There are some simple strategies that teachers can use to bolster the visual skills of students. At the eduscapes website, they outline five in particular:

Reading Visuals – Seeing what is there
Interpreting Visuals – Looking for meaning in the image
Using Visuals – Constructing meaning by collecting and organizing images
Reconstructing Visuals – Making mashups of images to create new meaning
Making Visuals – Creating your own images

http://eduscapes.com/sessions/digital/digital1.htm

Fortunately, for each of the strategies we have technological resources available to us.

Reading images – the Internet, iPhoto, PhotoBooth, online book illustrations, etc.
Interpreting images – the Internet, iPhoto, PhotoBooth, online book illustrations, etc.
Using images – the Internet, iPhoto, PhotoBooth, online book illustrations, Comic Life, Keynote, OmniGraffle, etc.
Reconstructing Images – iPhoto, PhotoBooth, Comic Life, Acorn, internet resources like JibJab’s Elf Yourself. etc.
Making images – SketchUp, iPhoto, PhotoBooth, Numbers, OmniGraffle, NoteShare’s SketchPad, Acorn, Data Studio, Logger Pro, Grapher, Keynote, etc.

Here are some online resources with lessons and suggestions for incorporating Visual Literacy into different curricula:

What Could America’s Top Models Be Thinking?

Analyzing the Purpose and Meaning of Political Cartoons

Teaching Visual Literacy to Students

Visual Literacy Home

Smithsonian Education – Every Picture Has a Story

Visual literacy K-8

"Seeing," Self-Realization and Social Networking – More on Making Meaning

July 15th, 2010 No comments
Who Am I? from licensed under a Creative Commons Attribution-NonCommercial 2.0 Generic license (http://www.flickr.com/photos/paurian/3707187124/)

Who Am I? licensed under a Creative Commons Attribution-NonCommercial 2.0 Generic license from http://www.flickr.com/photos/paurian/3707187124/

Two conversations I have had lately have really made me think about students, teaching, technology and 21st Century skills. Added to that, a number of my former students have friended me on Facebook and have talked about what they remember about my class. Basically, my thoughts have been directed to the difference between what we, as teachers, want them to remember, and what they actually remember. Then, I am led to ponder how that melds with the specific memories that lead to success in their lives. Deep, huh? So, once again, I am on the trail of making meaning.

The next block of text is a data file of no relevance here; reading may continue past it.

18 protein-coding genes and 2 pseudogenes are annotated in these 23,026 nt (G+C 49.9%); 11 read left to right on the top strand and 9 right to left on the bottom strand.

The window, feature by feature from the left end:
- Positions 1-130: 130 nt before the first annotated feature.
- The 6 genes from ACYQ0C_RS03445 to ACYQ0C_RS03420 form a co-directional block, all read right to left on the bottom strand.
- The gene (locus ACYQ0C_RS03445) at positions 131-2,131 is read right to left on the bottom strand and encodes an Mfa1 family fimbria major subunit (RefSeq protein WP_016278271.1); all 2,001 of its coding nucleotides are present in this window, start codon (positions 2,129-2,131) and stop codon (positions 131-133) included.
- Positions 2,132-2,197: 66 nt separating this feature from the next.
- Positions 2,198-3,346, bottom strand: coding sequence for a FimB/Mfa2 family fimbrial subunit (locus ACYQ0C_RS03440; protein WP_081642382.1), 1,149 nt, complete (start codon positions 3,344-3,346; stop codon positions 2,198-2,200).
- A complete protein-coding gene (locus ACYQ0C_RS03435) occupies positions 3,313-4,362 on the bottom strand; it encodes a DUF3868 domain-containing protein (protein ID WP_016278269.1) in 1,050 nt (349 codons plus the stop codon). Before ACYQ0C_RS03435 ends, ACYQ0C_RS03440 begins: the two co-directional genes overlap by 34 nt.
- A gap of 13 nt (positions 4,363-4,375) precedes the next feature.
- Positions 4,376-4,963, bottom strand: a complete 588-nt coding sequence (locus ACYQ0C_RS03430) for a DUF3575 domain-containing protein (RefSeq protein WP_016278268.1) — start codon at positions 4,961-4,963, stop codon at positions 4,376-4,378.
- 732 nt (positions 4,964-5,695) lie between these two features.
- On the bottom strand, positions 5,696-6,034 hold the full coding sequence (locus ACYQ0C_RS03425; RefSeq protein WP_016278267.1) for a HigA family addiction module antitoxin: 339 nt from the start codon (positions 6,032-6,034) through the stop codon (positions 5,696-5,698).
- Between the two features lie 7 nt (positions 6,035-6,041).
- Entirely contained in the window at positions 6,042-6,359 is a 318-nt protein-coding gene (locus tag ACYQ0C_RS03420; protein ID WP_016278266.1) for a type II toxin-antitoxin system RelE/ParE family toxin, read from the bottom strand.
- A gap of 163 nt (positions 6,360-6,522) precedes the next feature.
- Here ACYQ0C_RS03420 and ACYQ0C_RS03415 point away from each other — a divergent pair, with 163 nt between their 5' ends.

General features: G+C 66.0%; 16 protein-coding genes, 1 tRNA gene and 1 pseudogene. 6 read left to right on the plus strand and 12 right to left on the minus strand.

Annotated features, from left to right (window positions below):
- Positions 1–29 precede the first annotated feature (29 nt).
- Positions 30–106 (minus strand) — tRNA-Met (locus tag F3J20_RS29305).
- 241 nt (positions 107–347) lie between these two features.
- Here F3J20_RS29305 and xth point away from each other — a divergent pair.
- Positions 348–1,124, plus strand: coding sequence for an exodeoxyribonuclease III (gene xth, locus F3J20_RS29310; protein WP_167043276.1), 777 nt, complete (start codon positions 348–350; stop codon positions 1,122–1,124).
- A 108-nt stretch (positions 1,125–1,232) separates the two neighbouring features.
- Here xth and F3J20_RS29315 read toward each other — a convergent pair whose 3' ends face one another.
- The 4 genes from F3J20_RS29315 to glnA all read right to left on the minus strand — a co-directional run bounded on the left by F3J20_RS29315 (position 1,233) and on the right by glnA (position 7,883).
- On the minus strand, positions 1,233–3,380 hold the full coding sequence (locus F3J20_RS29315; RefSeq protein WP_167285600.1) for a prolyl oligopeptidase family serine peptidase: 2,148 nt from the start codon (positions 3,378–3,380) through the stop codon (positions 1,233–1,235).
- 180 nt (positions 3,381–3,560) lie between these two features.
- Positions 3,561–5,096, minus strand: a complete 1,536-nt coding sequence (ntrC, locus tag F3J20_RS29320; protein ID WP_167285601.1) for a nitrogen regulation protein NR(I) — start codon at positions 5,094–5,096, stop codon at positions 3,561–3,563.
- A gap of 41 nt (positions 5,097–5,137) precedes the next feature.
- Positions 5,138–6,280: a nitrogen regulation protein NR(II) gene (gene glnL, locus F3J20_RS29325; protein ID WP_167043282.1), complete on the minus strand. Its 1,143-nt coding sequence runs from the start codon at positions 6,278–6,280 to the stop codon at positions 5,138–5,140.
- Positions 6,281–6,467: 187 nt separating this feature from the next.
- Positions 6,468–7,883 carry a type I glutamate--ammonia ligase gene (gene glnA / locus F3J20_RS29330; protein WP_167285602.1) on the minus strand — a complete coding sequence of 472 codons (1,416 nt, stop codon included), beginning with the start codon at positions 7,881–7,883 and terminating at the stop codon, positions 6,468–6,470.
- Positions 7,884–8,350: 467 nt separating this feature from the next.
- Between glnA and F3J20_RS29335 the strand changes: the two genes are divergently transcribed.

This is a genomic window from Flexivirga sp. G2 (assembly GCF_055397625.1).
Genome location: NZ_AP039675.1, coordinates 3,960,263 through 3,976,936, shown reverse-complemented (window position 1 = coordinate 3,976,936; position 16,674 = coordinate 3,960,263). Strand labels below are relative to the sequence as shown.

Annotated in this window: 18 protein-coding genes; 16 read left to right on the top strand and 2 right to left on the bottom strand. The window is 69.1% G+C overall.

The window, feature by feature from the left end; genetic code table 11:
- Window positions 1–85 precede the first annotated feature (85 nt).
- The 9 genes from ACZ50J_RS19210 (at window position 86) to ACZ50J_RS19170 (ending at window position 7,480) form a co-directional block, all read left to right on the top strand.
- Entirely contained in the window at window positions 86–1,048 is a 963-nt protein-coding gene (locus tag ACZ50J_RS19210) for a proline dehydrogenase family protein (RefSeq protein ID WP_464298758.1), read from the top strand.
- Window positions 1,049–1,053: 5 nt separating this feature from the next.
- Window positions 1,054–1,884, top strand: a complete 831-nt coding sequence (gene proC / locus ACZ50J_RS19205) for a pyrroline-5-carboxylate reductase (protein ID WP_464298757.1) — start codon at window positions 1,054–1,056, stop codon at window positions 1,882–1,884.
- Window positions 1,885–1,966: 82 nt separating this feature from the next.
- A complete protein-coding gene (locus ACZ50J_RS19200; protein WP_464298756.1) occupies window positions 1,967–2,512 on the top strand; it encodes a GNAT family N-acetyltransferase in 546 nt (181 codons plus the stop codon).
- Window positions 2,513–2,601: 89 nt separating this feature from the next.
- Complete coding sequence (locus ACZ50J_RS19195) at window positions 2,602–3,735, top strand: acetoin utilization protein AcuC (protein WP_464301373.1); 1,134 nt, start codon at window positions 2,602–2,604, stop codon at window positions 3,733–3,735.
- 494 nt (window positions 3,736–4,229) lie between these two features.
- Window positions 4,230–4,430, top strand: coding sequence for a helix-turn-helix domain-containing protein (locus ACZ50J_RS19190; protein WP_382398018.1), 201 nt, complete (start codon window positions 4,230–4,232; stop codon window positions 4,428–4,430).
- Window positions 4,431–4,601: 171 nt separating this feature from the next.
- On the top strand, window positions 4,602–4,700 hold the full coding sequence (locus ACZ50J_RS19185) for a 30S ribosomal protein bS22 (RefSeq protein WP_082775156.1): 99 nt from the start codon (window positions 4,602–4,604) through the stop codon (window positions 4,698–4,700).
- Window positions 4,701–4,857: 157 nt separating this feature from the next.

The first conversation occurred in a grocery store with a private college math professor with whom I collaborated with in the 90’s, helping teachers understand more about fractals, chaos, and dynamical systems. We talked about how students are coming into class more prepared to visualize complex concepts, and how a few of his graduates have made a business out of creating incredible visualizations. One example he shared with me was based on the confluence of Obama’s inauguration and cell phones. The first, simple visualization dealt with looking at the national map and a kind of dynamic graph that showed the number of outgoing cell phone calls at any particular time. The map had all these jiggling little points that were cool to look at, and then the “bloom” of calls being made from the Washington D.C. area over the days of the inauguration. Pretty neat, and the results were all to be expected. Then his eyes twinkled as he described the second visualization – the same national map, but the little jiggly points represented the destination localities of those same cell phone calls. Wouldn’t that animation have been valuable to Political Action Committees and lobbyists! I thought about this as an example of how our students may “see” beyond our ken, and how we need to recognize that visual literacy is crucial part of literacy in general in the 21st Century.